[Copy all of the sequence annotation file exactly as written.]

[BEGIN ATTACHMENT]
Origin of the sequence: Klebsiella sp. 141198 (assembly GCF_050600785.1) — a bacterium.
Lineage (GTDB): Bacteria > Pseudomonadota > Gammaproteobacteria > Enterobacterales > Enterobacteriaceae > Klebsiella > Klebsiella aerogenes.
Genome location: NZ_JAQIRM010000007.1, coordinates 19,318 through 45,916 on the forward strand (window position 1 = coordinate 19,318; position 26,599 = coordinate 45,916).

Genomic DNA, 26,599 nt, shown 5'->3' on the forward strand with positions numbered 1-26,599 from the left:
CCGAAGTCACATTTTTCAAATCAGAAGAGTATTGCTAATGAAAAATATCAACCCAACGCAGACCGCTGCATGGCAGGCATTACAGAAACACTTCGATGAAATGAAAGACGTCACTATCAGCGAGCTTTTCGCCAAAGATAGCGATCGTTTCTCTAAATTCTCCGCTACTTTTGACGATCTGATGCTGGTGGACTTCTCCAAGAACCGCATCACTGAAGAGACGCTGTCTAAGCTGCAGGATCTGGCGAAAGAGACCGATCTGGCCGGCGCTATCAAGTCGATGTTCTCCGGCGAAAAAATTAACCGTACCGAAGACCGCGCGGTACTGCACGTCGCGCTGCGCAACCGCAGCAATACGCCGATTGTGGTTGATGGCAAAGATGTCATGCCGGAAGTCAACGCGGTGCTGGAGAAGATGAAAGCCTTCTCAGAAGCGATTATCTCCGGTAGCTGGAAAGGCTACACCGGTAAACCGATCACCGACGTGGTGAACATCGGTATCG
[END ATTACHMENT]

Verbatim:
Origin of the sequence: Klebsiella sp. 141198 (assembly GCF_050600785.1) — a bacterium.
Lineage (GTDB): Bacteria > Pseudomonadota > Gammaproteobacteria > Enterobacterales > Enterobacteriaceae > Klebsiella > Klebsiella aerogenes.
Genome location: NZ_JAQIRM010000007.1, coordinates 19,318 through 45,916 on the forward strand (window position 1 = coordinate 19,318; position 26,599 = coordinate 45,916).

Genomic DNA, 26,599 nt, shown 5'->3' on the forward strand with positions numbered 1-26,599 from the left:
CCGAAGTCACATTTTTCAAATCAGAAGAGTATTGCTAATGAAAAATATCAACCCAACGCAGACCGCTGCATGGCAGGCATTACAGAAACACTTCGATGAAATGAAAGACGTCACTATCAGCGAGCTTTTCGCCAAAGATAGCGATCGTTTCTCTAAATTCTCCGCTACTTTTGACGATCTGATGCTGGTGGACTTCTCCAAGAACCGCATCACTGAAGAGACGCTGTCTAAGCTGCAGGATCTGGCGAAAGAGACCGATCTGGCCGGCGCTATCAAGTCGATGTTCTCCGGCGAAAAAATTAACCGTACCGAAGACCGCGCGGTACTGCACGTCGCGCTGCGCAACCGCAGCAATACGCCGATTGTGGTTGATGGCAAAGATGTCATGCCGGAAGTCAACGCGGTGCTGGAGAAGATGAAAGCCTTCTCAGAAGCGATTATCTCCGGTAGCTGGAAAGGCTACACCGGTAAACCGATCACCGACGTGGTGAACATCGGTATCG